Supporting advocacy at school

This publication was originally published 29 June 2020.

Image: Supporting advocacy at school



When students feel that they are advocated for at school, they feel that they have someone who they can turn to for help and advice, they feel cared for and are supported to achieve their best. This synthesis of research explains why student advocacy at school is important and provides practical suggestions for schools to support their students.

Key findings

  • Students who experience high levels of advocacy at school have improved learning and wellbeing outcomes and are also more likely to have:
    • increased motivation and effort in lessons
    • an enhanced sense of belonging
    • an improved chance of completing school.
  • Advocacy at school is linked to both student engagement and wellbeing and teaching practices.
  • Teachers and staff can be effective advocates at school by encouraging student voice and incorporating it into decision-making at school. Teachers can encourage student voice by investing time in getting to know their students, having conversations with students about their learning and aspirations, and responding to student surveys and student feedback.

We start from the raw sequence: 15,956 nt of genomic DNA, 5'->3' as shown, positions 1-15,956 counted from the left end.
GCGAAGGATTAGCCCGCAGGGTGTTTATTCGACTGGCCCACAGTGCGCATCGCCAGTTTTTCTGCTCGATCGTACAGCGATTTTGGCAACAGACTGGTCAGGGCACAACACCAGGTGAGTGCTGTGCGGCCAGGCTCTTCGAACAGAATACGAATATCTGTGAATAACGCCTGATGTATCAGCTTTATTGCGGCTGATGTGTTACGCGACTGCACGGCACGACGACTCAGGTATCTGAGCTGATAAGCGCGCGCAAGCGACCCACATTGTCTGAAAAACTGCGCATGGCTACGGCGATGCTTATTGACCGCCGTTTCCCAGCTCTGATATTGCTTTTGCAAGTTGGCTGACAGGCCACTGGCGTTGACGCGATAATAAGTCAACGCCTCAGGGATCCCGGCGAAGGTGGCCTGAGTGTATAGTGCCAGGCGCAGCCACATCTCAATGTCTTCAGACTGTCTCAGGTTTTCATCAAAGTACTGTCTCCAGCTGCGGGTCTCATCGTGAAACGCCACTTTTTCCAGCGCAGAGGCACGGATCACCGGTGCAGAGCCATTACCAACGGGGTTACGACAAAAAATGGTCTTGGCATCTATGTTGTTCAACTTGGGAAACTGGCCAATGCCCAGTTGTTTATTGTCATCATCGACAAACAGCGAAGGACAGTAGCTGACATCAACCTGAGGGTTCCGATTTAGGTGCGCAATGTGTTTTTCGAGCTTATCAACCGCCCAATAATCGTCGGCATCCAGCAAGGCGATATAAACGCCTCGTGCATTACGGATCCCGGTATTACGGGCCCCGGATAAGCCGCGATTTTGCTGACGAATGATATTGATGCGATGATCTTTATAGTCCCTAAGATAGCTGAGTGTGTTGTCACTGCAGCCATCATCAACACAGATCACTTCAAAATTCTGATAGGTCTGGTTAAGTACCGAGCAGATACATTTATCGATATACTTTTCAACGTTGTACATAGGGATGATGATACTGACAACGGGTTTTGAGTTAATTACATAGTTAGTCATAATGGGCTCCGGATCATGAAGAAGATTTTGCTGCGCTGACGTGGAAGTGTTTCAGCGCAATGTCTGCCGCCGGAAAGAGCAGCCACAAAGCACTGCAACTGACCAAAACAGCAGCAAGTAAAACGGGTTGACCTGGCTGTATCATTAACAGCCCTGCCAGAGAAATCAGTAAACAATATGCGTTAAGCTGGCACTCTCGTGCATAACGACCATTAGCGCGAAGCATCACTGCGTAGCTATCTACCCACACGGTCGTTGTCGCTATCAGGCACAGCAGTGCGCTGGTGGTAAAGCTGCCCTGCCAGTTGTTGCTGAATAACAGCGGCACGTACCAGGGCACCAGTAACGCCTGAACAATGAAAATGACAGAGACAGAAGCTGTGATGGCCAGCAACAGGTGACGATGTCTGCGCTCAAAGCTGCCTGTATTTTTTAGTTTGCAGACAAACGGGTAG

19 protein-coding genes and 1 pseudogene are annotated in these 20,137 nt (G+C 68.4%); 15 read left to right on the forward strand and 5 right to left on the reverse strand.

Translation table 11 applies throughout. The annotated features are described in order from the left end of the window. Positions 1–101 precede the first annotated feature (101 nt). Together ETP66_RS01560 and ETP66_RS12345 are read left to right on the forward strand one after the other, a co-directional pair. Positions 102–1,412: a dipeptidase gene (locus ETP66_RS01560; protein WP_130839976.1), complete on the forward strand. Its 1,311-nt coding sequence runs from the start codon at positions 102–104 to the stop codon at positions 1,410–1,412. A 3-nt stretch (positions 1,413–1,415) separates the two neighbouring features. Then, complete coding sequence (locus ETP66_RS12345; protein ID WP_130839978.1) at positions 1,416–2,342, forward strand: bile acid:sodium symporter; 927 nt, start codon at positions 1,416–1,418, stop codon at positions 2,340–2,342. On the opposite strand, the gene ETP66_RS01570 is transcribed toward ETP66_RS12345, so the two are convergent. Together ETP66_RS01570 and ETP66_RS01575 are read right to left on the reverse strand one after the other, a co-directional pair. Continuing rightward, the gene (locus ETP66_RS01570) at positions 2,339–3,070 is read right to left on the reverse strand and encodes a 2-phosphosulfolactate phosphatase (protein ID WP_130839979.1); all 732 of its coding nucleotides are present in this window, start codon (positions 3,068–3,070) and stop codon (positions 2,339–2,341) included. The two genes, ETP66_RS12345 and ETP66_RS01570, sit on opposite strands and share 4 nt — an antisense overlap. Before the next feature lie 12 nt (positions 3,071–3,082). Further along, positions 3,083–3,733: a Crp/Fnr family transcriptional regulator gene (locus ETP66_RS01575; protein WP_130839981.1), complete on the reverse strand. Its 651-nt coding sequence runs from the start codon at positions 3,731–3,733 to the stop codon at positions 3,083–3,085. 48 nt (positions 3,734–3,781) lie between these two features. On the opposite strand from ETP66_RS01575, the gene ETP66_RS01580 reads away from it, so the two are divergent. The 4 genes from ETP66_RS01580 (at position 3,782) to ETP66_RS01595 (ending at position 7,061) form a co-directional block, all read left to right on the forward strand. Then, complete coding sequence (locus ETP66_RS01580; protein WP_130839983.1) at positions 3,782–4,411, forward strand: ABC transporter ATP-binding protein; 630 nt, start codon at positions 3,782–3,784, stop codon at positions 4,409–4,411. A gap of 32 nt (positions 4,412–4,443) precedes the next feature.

• Students experience different levels of advocacy at school at different stages of their schooling. Students from high socioeconomic backgrounds are more likely to report higher levels of advocacy at school than those from low socioeconomic backgrounds, while girls and boys experience advocacy differently at different stages of their schooling.
  • Schools are able to promote advocacy for students by focusing on periods of transition, providing opportunities to build relationships, encouraging student voice, establishing programs to get to know their students and providing targeted support.

Student sense of belonging in NSW public schools

Students report on the level of belonging at school that they experience in the student survey offered to NSW public schools – Tell Them From Me (TTFM). TTFM reports on student, parent and teacher perspectives of their school and provides data on students’ wellbeing and engagement, as well as the teaching practices they encounter in the classroom. This paper presents findings on how to support students' sense of belonging, drawn from longitudinal modelling of TTFM data, NSW case studies and literature reviews conducted by the Centre for Education Statistics and Evaluation (CESE). Accompanying papers provide findings on how to support high academic expectations and advocacy at school and to support school improvement with TTFM.

Return to top of page Back to top